So. My university supposedly has the highest standards possible when it comes to plagiarism and academic dishonesty. Yes, indeedy. We demand the honesty from our students, and so help us God if they don’t play by the rules there. Will. Be. Consequences. Serious fucking consequences.
Now here at Shithole U it is up to the stalwart faculty to hunt down the plagiarist, compile a file with all the relevant information, and compose a letter to the chair charting the plagiarism and exposing it, along with any outrageous lies about said plagiarism that the student commits along the way (and there are plenty).
This, dear reader, takes a lot of time, and is also demoralizing. We don’t subscribe to those nifty plagiarism detection sites. That costs money. No, the onus is on us, the faculty members, to make sure we have every bit of evidence necessary to see to it that the student gets what they deserve.
To that end there is also a large university committee whose task it is to oversee these cases as they come up, and adjudicate the proper punishment. Many, many hours are spent by the aforementioned committee members, going over the evidence. In addition the student and professor are brought into the same room at the same time and each is questioned by the committee, which is at best uncomfortable and at worst possibly fatal, so this is no fun for anyone as you can imagine.
As a Humanities professor, I see my share of plagiarism cases. I document every one. Every semester I get them. Every semester I chase down the sources, write the letters, etc. Because it’s my job. Or, rather, it was. Because after what happened regarding my most egregious plagiarist, I have recently come to the conclusion that the entire process is useless.
Consider the following:
1. I as a faculty member cannot know the history of the student, other than the fact that I have accused them of plagiarism.
2. The committee knows the entire context of the student’s history, but cannot share that with me.
3. The committee after long deliberation makes their recommendation to the dean as to punishment, but they do not report that decision to me.
4. The dean is not responsible to the committee to report her final decision. She informs me, who, of course, is not supposed to know what the committee recommended, or why.
Can you see what’s happening here? Hours and hours of faculty time and effort expended on citing and reviewing and punishing dishonest students, but the dean can do whatever she wants, because the right hand does not know what the left hand is doing, or has done. I don’t ever know what the committee decides. I only know what the dean finally decides. The committee never knows what the dean decides; they only know what they have recommended. I know what the dean decides, but I don’t have the full context of her judgment, nor am I informed of the committee’s recommendation.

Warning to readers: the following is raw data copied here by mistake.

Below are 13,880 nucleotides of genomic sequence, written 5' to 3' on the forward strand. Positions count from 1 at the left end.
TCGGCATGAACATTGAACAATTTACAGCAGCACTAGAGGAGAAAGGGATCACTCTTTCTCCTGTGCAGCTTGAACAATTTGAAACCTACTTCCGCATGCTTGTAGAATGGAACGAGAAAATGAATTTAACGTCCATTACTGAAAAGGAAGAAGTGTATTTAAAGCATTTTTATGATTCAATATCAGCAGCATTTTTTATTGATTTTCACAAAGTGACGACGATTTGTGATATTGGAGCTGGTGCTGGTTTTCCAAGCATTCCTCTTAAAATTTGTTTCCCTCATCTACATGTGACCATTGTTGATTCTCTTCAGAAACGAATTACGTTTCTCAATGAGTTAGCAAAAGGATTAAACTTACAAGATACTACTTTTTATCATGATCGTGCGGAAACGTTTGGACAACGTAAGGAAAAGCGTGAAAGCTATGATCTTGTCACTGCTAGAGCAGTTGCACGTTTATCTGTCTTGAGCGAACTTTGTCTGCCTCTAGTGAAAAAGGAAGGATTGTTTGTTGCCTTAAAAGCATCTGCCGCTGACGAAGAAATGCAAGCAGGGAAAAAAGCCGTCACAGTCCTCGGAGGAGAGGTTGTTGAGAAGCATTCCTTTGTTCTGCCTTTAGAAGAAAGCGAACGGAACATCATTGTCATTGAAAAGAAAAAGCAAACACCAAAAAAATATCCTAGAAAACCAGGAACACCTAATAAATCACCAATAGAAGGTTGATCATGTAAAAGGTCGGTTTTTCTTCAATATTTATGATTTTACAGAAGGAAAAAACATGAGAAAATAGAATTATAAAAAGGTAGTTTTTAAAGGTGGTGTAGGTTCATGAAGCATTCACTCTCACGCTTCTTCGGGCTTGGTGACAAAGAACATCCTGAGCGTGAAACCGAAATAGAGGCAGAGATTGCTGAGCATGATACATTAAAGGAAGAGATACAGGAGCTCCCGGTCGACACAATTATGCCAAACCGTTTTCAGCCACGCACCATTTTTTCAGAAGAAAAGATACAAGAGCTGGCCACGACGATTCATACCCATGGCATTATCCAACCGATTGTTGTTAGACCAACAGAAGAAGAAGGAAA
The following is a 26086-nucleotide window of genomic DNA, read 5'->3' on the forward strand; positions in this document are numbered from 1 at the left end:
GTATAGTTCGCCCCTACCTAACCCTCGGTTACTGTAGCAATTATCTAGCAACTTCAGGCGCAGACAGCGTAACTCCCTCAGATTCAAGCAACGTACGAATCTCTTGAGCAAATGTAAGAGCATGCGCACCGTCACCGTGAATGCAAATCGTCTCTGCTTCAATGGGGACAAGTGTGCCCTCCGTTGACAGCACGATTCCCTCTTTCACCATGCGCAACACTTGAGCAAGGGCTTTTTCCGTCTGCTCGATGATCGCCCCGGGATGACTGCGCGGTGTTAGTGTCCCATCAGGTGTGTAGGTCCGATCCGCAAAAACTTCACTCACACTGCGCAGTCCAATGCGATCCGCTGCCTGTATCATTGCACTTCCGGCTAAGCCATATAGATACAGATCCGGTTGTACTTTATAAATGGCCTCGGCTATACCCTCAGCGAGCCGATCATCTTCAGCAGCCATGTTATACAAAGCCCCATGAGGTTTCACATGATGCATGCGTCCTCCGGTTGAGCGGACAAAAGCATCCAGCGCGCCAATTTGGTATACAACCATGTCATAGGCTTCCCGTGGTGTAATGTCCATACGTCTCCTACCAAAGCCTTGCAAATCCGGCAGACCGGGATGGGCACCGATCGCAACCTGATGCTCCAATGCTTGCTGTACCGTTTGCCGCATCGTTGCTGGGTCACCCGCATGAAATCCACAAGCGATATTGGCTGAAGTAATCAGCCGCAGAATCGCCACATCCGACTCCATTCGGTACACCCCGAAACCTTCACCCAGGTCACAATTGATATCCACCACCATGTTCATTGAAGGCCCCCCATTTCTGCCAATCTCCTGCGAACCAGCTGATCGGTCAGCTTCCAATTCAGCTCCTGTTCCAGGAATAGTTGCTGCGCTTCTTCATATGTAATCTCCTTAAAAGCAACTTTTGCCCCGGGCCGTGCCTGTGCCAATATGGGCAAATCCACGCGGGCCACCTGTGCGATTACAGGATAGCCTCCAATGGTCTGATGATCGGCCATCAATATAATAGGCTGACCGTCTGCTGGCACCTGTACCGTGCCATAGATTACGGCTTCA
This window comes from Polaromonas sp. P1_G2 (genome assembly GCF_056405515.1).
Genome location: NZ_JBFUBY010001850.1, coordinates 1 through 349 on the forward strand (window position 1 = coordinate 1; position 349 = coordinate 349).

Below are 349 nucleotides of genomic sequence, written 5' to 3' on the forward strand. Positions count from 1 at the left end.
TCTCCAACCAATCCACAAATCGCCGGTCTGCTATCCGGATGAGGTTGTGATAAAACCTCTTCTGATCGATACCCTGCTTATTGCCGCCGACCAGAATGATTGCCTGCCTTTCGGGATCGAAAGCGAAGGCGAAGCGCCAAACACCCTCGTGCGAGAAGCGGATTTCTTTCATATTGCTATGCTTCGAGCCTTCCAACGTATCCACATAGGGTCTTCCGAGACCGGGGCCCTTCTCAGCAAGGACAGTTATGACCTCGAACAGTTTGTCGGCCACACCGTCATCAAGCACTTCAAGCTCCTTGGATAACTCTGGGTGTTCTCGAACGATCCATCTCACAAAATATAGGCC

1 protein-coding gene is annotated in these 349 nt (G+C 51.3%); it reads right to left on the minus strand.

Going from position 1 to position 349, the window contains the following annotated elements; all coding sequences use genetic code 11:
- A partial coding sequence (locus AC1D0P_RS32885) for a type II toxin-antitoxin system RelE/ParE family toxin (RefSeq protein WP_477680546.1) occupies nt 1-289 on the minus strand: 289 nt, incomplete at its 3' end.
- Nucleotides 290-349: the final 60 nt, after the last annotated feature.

All this is “confidential,” which serves the dean herself very well. But, well…we all know “confidentiality” is a joke on college campuses, don’t we? I know people on that committee. And people talk. The particular student in question plagiarized flagrantly four times in the same semester, only once with me. That was only the number that was actually turned in by faculty members—and you can see how the system is geared towards faculty members not reporting plagiarism in the first place, because it is onerous and is bound to provoke anxiety.
The committee met for hours to consider the evidence and determine punishment—think of it! There are at least ten people on that committee. Probably a week of man hours for that one meeting. And they basically said that if this wasn’t a case for expulsion, nothing was. That if we did not expel this student for egregious, repeated violations of academic conduct, there were no grounds to ever expel anyone. The student himself had no excuse. He was near to graduating, and had been reported for plagiarism before, but chose to plagiarize yet again four times within one semester.
Because of my connections, I knew about this before the dean made her final decision. So you can imagine my pique when I got a memo stating that the student was suspended for spring semester and could enroll again in the summer of 2011.
What? The? Fuck? Why are you wasting our time, Dean Fucker? Why? Why do you put all the work on faculty members and then piss in their faces and do whatever the fuck you want anyway?
Because, of course, Dean Fucker doesn’t care about how much work we fucking do. Dean Fucker doesn’t think we work at all. Dean Fucker doesn’t want trouble from the student, and wants the money the student will pump into the university trying to get his degree, and wants to be able to mark that student graduated so our graduation rate won’t suck so hard.
It’s you that suck so hard, Dean Fucker. You suck so very, very hard.
And after this semester I am never again turning in a student for plagiarism. Never. I am going to punish them in my own terrible way, and enforce that punishment with signatures written in blood. And if no one else on campus knows that they plagiarized, I can’t imagine that it will much matter, can you?
Because Dean Fucker will do whatever she wants anyway.